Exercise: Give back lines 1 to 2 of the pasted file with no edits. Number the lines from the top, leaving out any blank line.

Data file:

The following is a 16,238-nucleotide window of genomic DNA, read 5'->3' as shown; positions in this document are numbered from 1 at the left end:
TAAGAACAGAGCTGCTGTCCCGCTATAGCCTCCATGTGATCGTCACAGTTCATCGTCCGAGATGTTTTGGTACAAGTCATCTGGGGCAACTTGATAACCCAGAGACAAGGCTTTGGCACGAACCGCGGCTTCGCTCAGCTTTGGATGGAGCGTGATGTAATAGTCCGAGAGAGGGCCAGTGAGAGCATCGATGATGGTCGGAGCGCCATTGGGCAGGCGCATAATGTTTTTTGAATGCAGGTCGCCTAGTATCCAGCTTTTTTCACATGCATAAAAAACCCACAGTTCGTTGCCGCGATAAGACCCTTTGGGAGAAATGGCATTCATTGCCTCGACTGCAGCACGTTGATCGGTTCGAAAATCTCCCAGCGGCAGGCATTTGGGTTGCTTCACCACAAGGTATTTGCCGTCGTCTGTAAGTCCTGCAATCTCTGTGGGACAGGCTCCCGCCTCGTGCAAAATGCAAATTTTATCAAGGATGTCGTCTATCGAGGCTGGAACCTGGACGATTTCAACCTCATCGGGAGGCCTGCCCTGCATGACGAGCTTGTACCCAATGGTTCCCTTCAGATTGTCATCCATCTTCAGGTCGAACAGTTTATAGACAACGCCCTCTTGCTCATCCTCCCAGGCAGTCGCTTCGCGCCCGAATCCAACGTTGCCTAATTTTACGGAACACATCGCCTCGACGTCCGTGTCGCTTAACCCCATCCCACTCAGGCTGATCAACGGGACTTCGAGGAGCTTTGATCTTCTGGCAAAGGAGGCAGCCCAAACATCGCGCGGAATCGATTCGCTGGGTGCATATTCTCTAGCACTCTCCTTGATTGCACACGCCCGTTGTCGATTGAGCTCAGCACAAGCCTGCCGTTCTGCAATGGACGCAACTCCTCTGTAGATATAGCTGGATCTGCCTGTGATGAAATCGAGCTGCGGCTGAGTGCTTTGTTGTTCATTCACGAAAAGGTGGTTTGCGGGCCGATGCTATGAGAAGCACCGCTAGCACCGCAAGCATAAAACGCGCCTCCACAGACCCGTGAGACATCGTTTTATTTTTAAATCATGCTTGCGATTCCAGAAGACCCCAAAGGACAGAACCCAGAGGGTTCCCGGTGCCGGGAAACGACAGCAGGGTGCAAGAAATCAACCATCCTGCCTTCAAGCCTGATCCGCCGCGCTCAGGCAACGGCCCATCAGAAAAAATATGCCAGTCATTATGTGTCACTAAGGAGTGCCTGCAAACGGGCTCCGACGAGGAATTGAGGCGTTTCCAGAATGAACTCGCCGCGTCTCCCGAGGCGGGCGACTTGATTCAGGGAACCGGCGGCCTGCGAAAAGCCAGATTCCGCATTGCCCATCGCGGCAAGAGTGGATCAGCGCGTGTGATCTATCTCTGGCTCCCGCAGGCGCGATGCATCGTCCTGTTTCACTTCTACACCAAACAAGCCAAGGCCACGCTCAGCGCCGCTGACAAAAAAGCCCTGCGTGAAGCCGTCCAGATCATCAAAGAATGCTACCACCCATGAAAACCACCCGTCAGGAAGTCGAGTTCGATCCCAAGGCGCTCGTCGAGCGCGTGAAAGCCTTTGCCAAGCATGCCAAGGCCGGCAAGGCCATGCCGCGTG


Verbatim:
The following is a 16,238-nucleotide window of genomic DNA, read 5'->3' as shown; positions in this document are numbered from 1 at the left end:
TAAGAACAGAGCTGCTGTCCCGCTATAGCCTCCATGTGATCGTCACAGTTCATCGTCCGAGATGTTTTGGTACAAGTCATCTGGGGCAACTTGATAACCCAGAGACAAGGCTTTGGCACGAACCGCGGCTTCGCTCAGCTTTGGATGGAGCGTGATGTAATAGTCCGAGAGAGGGCCAGTGAGAGCATCGATGATGGTCGGAGCGCCATTGGGCAGGCGCATAATGTTTTTTGAATGCAGGTCGCCTAGTATCCAGCTTTTTTCACATGCATAAAAAACCCACAGTTCGTTGCCGCGATAAGACCCTTTGGGAGAAATGGCATTCATTGCCTCGACTGCAGCACGTTGATCGGTTCGAAAATCTCCCAGCGGCAGGCATTTGGGTTGCTTCACCACAAGGTATTTGCCGTCGTCTGTAAGTCCTGCAATCTCTGTGGGACAGGCTCCCGCCTCGTGCAAAATGCAAATTTTATCAAGGATGTCGTCTATCGAGGCTGGAACCTGGACGATTTCAACCTCATCGGGAGGCCTGCCCTGCATGACGAGCTTGTACCCAATGGTTCCCTTCAGATTGTCATCCATCTTCAGGTCGAACAGTTTATAGACAACGCCCTCTTGCTCATCCTCCCAGGCAGTCGCTTCGCGCCCGAATCCAACGTTGCCTAATTTTACGGAACACATCGCCTCGACGTCCGTGTCGCTTAACCCCATCCCACTCAGGCTGATCAACGGGACTTCGAGGAGCTTTGATCTTCTGGCAAAGGAGGCAGCCCAAACATCGCGCGGAATCGATTCGCTGGGTGCATATTCTCTAGCACTCTCCTTGATTGCACACGCCCGTTGTCGATTGAGCTCAGCACAAGCCTGCCGTTCTGCAATGGACGCAACTCCTCTGTAGATATAGCTGGATCTGCCTGTGATGAAATCGAGCTGCGGCTGAGTGCTTTGTTGTTCATTCACGAAAAGGTGGTTTGCGGGCCGATGCTATGAGAAGCACCGCTAGCACCGCAAGCATAAAACGCGCCTCCACAGACCCGTGAGACATCGTTTTATTTTTAAATCATGCTTGCGATTCCAGAAGACCCCAAAGGACAGAACCCAGAGGGTTCCCGGTGCCGGGAAACGACAGCAGGGTGCAAGAAATCAACCATCCTGCCTTCAAGCCTGATCCGCCGCGCTCAGGCAACGGCCCATCAGAAAAAATATGCCAGTCATTATGTGTCACTAAGGAGTGCCTGCAAACGGGCTCCGACGAGGAATTGAGGCGTTTCCAGAATGAACTCGCCGCGTCTCCCGAGGCGGGCGACTTGATTCAGGGAACCGGCGGCCTGCGAAAAGCCAGATTCCGCATTGCCCATCGCGGCAAGAGTGGATCAGCGCGTGTGATCTATCTCTGGCTCCCGCAGGCGCGATGCATCGTCCTGTTTCACTTCTACACCAAACAAGCCAAGGCCACGCTCAGCGCCGCTGACAAAAAAGCCCTGCGTGAAGCCGTCCAGATCATCAAAGAATGCTACCACCCATGAAAACCACCCGTCAGGAAGTCGAGTTCGATCCCAAGGCGCTCGTCGAGCGCGTGAAAGCCTTTGCCAAGCATGCCAAGGCCGGCAAGGCCATGCCGCGTG